Reference systems

A reference system or style consists of recommendations on how to cite sources in a standardized way. E.g. Harvard, APA and Oxford are such systems. Different academic disciplines use different reference systems. Within social sciences and business and economics the Harvard reference system is commonly used. In legal studies the Oxford system is used.

A reference system consists of two elements:

  • in-text citing
  • reference list

There are two main categories of reference systems:

  • name/date systems (e.g. Harvard)
  • numeric systems (e.g. Oxford)

Hanken’s reference guide is a version of the Harvard system. Harvard is not a uniform standard, there are variations of it. The variations lie in different ways of using punctuation marks, how page numbers are indicated or in the use of capital letters.

Regardless of which reference system or of which version of Harvard you use it’s important your citations are consistent. The citations should be correct, have a uniform presentation and contain sufficient information for the reader to be able to access the source.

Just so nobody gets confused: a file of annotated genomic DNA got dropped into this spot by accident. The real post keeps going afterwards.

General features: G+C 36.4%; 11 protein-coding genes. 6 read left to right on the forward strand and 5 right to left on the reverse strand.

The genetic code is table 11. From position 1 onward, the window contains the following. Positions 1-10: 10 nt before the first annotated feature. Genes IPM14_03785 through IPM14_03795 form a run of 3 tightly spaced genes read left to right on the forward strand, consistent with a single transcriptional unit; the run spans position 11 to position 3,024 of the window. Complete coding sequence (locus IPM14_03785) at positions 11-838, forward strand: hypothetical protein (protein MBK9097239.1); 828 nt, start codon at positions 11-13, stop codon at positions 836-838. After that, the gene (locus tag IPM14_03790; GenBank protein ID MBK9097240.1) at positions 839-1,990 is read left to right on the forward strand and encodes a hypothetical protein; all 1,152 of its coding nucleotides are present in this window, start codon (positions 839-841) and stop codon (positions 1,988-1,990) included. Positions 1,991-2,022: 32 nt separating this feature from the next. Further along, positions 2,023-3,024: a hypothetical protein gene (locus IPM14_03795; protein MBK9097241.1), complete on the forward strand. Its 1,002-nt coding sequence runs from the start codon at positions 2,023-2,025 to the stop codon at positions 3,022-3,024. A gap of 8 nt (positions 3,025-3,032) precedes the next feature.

According to the Harvard reference style the author’s surname and the publication year of the publication is seen in the in-text reference. When you cite a specific content or a detail in a publication, you should also add the page number to your in-text citation*. If your citation concerns something that the whole article or book claim there is no need to add the page number.

The in-text citation guides the reader towards the reference list, where more information on the source can be found, therefore the main entry in the in-text citation should be the first word in the reference list, so that the reader can find and identify the source.

* As a main rule, page numbers should be included in the in-text citation. However, contact your teacher, as practice might differ depending on what type of paper you are writing.